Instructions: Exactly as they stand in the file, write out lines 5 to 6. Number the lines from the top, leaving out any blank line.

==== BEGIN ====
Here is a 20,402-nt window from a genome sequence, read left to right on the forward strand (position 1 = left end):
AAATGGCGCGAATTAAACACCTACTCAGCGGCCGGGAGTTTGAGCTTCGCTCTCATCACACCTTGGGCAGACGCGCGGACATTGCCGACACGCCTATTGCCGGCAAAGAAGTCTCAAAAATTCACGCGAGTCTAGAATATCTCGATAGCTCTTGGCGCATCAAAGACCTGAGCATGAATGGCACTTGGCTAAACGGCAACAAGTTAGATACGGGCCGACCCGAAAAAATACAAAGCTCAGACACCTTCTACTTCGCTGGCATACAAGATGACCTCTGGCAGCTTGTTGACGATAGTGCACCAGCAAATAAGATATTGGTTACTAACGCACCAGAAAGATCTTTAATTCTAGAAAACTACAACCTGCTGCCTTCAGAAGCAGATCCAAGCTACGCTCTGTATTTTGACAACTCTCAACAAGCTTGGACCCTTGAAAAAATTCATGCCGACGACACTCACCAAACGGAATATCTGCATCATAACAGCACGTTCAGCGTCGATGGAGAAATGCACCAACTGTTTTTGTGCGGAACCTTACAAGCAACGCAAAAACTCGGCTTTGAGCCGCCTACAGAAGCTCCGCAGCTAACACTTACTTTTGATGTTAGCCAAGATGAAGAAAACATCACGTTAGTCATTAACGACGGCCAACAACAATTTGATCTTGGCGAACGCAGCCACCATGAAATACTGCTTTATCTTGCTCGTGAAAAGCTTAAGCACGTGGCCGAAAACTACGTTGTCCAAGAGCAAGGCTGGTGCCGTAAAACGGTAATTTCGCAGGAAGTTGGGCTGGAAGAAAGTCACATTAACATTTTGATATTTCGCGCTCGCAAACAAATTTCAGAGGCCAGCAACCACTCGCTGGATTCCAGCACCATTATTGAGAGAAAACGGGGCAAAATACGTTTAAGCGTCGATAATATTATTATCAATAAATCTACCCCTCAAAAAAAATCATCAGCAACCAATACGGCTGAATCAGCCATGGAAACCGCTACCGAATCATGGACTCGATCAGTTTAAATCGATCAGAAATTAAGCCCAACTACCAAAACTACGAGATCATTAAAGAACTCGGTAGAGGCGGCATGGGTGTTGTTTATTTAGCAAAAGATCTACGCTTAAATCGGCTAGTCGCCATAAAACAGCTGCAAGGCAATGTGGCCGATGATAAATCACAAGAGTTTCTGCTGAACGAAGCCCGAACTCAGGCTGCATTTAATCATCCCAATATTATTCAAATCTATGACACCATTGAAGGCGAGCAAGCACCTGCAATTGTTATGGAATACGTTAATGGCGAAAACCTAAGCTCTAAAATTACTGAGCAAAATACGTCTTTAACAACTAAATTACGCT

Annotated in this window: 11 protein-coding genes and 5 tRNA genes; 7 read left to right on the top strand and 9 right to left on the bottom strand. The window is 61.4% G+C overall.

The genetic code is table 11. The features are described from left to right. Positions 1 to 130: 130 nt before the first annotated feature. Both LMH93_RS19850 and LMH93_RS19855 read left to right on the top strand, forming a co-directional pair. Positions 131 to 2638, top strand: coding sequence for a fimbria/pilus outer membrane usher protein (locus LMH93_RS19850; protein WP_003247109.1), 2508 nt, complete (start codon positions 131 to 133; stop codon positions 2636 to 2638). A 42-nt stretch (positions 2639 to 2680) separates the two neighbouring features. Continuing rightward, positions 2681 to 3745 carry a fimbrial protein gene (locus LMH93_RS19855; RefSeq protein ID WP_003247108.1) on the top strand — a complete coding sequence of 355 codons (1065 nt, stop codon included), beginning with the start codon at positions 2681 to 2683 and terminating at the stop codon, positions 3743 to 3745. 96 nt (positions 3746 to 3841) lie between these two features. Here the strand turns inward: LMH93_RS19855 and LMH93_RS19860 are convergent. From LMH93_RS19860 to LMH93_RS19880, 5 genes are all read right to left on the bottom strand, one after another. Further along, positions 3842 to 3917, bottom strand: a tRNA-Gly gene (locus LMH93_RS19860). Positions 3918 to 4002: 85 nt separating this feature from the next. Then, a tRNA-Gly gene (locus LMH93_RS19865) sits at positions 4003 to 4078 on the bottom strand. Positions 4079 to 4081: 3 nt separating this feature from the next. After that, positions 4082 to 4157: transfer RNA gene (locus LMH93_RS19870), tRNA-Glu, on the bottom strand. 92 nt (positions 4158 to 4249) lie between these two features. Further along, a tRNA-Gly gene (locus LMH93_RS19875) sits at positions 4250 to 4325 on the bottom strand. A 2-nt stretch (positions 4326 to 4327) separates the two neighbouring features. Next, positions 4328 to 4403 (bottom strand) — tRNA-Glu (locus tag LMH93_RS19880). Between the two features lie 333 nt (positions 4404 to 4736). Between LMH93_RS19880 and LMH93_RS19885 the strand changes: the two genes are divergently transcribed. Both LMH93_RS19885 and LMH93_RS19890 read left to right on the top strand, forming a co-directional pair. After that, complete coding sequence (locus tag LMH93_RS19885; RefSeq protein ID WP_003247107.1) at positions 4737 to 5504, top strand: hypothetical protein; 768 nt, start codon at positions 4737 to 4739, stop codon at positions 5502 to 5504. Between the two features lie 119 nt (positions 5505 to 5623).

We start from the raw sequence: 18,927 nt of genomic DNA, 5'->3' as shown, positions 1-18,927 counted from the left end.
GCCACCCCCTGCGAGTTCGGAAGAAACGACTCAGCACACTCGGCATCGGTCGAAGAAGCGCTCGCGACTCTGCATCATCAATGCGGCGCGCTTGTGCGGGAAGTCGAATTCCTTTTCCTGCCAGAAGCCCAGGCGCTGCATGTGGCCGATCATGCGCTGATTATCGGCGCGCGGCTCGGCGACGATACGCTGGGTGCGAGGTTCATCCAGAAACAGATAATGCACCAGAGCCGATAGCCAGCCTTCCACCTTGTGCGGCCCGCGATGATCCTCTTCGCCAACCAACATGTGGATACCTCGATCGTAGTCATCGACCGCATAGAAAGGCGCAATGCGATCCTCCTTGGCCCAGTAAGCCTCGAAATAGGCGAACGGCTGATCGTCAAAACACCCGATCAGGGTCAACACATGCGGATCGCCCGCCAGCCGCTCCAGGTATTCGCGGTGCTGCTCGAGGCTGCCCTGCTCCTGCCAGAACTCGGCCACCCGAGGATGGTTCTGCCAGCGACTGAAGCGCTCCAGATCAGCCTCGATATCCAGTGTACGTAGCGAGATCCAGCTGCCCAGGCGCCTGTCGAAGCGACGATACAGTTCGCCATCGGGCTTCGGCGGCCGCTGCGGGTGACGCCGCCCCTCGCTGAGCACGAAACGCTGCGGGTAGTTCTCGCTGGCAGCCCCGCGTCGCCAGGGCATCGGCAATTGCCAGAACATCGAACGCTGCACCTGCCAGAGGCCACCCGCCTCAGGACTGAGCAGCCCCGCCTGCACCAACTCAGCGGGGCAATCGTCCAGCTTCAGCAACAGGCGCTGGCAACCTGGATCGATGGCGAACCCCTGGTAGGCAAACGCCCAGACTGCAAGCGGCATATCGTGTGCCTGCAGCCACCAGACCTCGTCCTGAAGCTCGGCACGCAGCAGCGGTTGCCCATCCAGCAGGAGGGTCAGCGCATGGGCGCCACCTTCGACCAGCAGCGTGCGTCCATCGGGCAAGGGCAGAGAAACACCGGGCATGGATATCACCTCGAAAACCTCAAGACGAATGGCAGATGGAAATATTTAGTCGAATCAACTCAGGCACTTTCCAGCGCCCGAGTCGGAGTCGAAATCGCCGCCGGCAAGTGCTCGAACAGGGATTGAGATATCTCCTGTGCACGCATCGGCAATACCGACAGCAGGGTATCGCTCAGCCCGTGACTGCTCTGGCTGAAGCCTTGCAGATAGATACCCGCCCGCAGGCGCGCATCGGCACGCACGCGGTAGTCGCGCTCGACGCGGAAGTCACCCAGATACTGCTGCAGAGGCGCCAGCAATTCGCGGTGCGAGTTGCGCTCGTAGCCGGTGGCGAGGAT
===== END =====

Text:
We start from the raw sequence: 18,927 nt of genomic DNA, 5'->3' as shown, positions 1-18,927 counted from the left end.
GCCACCCCCTGCGAGTTCGGAAGAAACGACTCAGCACACTCGGCATCGGTCGAAGAAGCGCTCGCGACTCTGCATCATCAATGCGGCGCGCTTGTGCGGGAAGTCGAATTCCTTTTCCTGCCAGAAGCCCAGGCGCTGCATGTGGCCGATCATGCGCTGATTATCGGCGCGCGGCTCGGCGACGATACGCTGGGTGCGAGGTTCATCCAGAAACAGATAATGCACCAGAGCCGATAGCCAGCCTTCCACCTTGTGCGGCCCGCGATGATCCTCTTCGCCAACCAACATGTGGATACCTCGATCGTAGTCATCGACCGCATAGAAAGGCGCAATGCGATCCTCCTTGGCCCAGTAAGCCTCGAAATAGGCGAACGGCTGATCGTCAAAACACCCGATCAGGGTCAACACATGCGGATCGCCCGCCAGCCGCTCCAGGTATTCGCGGTGCTGCTCGAGGCTGCCCTGCTCCTGCCAGAACTCGGCCACCCGAGGATGGTTCTGCCAGCGACTGAAGCGCTCCAGATCAGCCTCGATATCCAGTGTACGTAGCGAGATCCAGCTGCCCAGGCGCCTGTCGAAGCGACGATACAGTTCGCCATCGGGCTTCGGCGGCCGCTGCGGGTGACGCCGCCCCTCGCTGAGCACGAAACGCTGCGGGTAGTTCTCGCTGGCAGCCCCGCGTCGCCAGGGCATCGGCAATTGCCAGAACATCGAACGCTGCACCTGCCAGAGGCCACCCGCCTCAGGACTGAGCAGCCCCGCCTGCACCAACTCAGCGGGGCAATCGTCCAGCTTCAGCAACAGGCGCTGGCAACCTGGATCGATGGCGAACCCCTGGTAGGCAAACGCCCAGACTGCAAGCGGCATATCGTGTGCCTGCAGCCACCAGACCTCGTCCTGAAGCTCGGCACGCAGCAGCGGTTGCCCATCCAGCAGGAGGGTCAGCGCATGGGCGCCACCTTCGACCAGCAGCGTGCGTCCATCGGGCAAGGGCAGAGAAACACCGGGCATGGATATCACCTCGAAAACCTCAAGACGAATGGCAGATGGAAATATTTAGTCGAATCAACTCAGGCACTTTCCAGCGCCCGAGTCGGAGTCGAAATCGCCGCCGGCAAGTGCTCGAACAGGGATTGAGATATCTCCTGTGCACGCATCGGCAATACCGACAGCAGGGTATCGCTCAGCCCGTGACTGCTCTGGCTGAAGCCTTGCAGATAGATACCCGCCCGCAGGCGCGCATCGGCACGCACGCGGTAGTCGCGCTCGACGCGGAAGTCACCCAGATACTGCTGCAGAGGCGCCAGCAATTCGCGGTGCGAGTTGCGCTCGTAGCCGGTGGCGAGGAT